In addition to the qualitative approach in this study, the frequency by which the information cards were picked, provides insight into which innovations and which information were appealing to the participants. The participants were asked to choose two information cards each. Therefore, the number of cards picked in each round depends on the size of the focus group. Each card could only be picked once. In the four focus groups sessions, between 8 and 12 cards were picked, resulting in an average of 10 cards. Figure 1 shows that across all innovations and focus groups sessions, the information card “Benefits” was chosen most frequently (14 times), followed by “Manufacturing Process” and “Scope of Application” (both 9 times), and “Characteristics” (8 times). Across all focus group sessions, most cards selected pertained to WMC (13 times), followed by BR (10 times), NC (9 times), and NFC (8 times). Thus, the participants showed most interest for the benefits of innovations as well as multi-story timber construction. However, the differences between the given innovations are smaller than the differences between the given types of information.
Based on the previously described content analysis, 15 categories or topics, were identified and are given in Figure 2. The topics costs, environmental studies, material, and potential were discussed for all innovations, whereas some topics were only discussed for some innovations. The topic of
As Figure 2 depicts that the intensity with which the topics were discussed (measured in frequencies) is not equally distributed among all four innovations, indicating the demand of different areas of information regarding the respective innovation. Thus, in the chapters below, the most frequently discussed topics are described for each innovation, indicating the major areas of concern for each innovation.
Generally speaking, WMC accounts for the most positive perception among the participants. All the participants associate timber constructions with high-quality wood features. Reasons to favor timber over concrete or steel constructions were the positive aspects attached to wood such as health effects as well as societal benefits regarding climate change mitigation. For WMC, 11 different topics were discussed, which in total received 148 hits making it the most discussed innovation. The participants mainly discussed about safety, costs, and ecological aspects regarding the material, in comparison to concrete and steel constructions.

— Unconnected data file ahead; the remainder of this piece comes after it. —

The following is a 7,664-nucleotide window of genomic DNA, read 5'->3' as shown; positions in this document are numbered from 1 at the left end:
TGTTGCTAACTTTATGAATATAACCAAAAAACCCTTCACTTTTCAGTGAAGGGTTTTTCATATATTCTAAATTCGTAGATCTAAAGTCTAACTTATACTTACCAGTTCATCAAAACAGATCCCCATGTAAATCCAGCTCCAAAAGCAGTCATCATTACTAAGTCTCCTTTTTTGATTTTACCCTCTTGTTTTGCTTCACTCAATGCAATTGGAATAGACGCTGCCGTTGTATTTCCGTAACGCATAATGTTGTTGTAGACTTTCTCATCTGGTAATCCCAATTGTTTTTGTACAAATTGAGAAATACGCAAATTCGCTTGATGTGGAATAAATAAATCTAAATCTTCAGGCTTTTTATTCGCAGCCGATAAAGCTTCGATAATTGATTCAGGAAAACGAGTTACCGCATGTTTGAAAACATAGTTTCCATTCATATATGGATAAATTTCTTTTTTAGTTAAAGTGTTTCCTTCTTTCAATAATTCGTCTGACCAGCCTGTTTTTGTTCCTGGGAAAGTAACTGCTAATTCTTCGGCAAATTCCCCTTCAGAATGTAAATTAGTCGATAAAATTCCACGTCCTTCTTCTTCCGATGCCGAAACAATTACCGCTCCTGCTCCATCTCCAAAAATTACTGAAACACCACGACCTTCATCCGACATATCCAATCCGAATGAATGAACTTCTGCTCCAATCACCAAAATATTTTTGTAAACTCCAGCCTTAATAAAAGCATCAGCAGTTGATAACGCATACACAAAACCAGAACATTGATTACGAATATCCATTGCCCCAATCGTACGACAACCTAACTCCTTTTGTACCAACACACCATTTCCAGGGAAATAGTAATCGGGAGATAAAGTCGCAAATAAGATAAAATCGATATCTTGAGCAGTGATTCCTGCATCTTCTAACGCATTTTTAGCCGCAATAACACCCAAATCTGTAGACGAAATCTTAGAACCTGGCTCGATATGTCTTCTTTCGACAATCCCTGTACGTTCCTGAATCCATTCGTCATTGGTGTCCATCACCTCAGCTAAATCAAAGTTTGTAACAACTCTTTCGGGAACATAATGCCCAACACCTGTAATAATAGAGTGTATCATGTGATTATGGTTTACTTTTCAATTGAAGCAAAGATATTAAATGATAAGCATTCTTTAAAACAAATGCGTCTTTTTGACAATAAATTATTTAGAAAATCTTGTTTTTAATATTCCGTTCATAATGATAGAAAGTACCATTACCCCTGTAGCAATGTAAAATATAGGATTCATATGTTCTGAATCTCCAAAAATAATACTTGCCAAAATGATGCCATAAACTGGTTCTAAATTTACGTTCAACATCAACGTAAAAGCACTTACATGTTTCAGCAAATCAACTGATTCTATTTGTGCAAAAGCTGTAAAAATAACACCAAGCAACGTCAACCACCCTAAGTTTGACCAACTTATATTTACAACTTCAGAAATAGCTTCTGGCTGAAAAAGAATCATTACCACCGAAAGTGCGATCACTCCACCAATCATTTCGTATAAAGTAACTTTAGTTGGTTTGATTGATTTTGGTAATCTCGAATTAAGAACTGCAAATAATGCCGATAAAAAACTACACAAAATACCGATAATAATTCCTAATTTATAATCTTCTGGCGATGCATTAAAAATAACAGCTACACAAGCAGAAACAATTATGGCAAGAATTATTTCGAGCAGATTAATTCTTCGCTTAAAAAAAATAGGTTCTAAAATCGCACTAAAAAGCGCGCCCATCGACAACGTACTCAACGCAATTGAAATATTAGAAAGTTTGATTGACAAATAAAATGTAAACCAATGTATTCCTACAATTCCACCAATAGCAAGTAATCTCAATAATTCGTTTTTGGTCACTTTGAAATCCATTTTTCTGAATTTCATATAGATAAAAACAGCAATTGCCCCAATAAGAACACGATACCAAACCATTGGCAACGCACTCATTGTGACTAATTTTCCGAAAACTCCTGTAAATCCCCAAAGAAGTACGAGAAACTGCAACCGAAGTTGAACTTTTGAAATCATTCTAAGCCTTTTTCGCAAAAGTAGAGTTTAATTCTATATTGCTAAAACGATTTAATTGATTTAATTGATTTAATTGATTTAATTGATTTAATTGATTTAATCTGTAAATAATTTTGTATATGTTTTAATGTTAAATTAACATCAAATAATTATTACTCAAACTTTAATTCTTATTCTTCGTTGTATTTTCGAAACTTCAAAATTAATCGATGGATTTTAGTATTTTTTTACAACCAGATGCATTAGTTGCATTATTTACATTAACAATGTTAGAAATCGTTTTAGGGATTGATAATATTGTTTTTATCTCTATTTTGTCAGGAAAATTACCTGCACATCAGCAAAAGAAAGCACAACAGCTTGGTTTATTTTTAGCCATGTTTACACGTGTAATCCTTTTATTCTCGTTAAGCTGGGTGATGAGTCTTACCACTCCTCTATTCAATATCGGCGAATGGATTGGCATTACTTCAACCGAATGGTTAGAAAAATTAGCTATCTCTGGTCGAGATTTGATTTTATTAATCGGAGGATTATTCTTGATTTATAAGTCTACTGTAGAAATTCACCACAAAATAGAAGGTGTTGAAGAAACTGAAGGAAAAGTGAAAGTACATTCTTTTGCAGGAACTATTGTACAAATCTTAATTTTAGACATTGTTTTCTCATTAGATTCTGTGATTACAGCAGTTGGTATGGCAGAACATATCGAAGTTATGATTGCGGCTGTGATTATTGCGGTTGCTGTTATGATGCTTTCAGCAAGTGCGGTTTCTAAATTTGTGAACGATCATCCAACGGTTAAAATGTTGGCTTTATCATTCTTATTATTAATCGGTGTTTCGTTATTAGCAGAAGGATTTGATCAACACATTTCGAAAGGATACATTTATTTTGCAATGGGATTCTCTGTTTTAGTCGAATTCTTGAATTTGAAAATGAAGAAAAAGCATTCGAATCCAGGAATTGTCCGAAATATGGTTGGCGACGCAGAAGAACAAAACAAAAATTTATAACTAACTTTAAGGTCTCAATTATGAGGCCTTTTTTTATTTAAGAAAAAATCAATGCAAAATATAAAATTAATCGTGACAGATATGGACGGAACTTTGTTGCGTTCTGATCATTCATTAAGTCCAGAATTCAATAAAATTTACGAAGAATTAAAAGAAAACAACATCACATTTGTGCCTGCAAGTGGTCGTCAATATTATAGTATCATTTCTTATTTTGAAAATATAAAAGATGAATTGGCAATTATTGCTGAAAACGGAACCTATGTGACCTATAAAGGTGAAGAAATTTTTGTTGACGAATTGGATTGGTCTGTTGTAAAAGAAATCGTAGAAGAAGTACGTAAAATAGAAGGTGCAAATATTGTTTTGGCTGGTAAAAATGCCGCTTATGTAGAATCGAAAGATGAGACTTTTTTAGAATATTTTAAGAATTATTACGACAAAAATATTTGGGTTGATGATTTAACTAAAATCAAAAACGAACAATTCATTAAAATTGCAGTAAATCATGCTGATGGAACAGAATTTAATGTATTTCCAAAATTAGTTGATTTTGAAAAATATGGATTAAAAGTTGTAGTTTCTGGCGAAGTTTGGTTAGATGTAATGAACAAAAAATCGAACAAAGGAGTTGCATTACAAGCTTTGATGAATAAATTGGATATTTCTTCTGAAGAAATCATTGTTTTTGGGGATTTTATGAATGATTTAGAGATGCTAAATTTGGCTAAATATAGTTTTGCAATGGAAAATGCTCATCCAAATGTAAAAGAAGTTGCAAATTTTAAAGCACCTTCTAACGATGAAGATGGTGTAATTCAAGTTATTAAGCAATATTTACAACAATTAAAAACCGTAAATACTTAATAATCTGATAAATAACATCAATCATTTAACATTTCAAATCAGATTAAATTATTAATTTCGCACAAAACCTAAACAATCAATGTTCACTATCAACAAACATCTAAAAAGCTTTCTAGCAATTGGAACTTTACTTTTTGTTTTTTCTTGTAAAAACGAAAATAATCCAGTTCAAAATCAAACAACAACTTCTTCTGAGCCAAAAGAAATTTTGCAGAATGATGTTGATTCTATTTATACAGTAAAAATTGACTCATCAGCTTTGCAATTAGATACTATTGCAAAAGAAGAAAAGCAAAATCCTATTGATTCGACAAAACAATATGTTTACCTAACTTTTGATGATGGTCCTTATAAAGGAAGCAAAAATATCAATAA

BR was perceived as a very interesting, sustainable opportunity to counteract the depletion of fossil-based resources, although only little knowledge exists amongst the participants. Main points of discussion were about the feedstock that is used, basic knowledge regarding the products, and environmental issues related to the use of these innovations. For BR, 13 topics were identified, which received 101 hits. Required information was mostly due to feedstock (biomass) origin, comparable with wood-construction; although compared to that the knowledge was rather uncertain, leading to the need of more basic information on the concept. Additionally, not only the high relevance of environmental studies on BR products, but also information demand on the process itself occurred. The demand of having accompanying assessments for innovative processes and products is an important approach to achieve sustainable and competitive products in line with the vision of future knowledge based bioeconomy.
The innovation was discussed controversially among the participants. Most of the participants are already familiar with this innovation or have at least heard about NFCs. Some participants associated NFCs as a lightweight construction and packaging material used in the automotive industry. However, questions regarding further applications of NFCs were raised. For NFC, 13 topics were identified that received 88 hits in total. The most discussed topics were costs, possible applications, and ecological issues regarding the recycling capability.
This innovation was hardly known among the participants, which might be a reason why the level of interest was relatively low. Almost none of the respondents had ever heard of NC before. The participants often indicated that their statements were based on guessing. For NC, 11 topics were identified, which received 67 hits, making it the least discussed innovation in the focus groups. The most discussed topics regarding NC were basic information, risks, and environmental studies.